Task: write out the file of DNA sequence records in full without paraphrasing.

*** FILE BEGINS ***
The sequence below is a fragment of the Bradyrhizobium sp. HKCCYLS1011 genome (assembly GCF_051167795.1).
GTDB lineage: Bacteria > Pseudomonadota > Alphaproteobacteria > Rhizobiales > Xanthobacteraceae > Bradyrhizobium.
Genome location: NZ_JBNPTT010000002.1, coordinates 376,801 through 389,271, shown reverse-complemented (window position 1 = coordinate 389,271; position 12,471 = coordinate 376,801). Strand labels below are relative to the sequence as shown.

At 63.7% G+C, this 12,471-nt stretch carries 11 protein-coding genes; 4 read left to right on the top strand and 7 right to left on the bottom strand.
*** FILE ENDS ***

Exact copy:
The sequence below is a fragment of the Bradyrhizobium sp. HKCCYLS1011 genome (assembly GCF_051167795.1).
GTDB lineage: Bacteria > Pseudomonadota > Alphaproteobacteria > Rhizobiales > Xanthobacteraceae > Bradyrhizobium.
Genome location: NZ_JBNPTT010000002.1, coordinates 376,801 through 389,271, shown reverse-complemented (window position 1 = coordinate 389,271; position 12,471 = coordinate 376,801). Strand labels below are relative to the sequence as shown.

At 63.7% G+C, this 12,471-nt stretch carries 11 protein-coding genes; 4 read left to right on the top strand and 7 right to left on the bottom strand.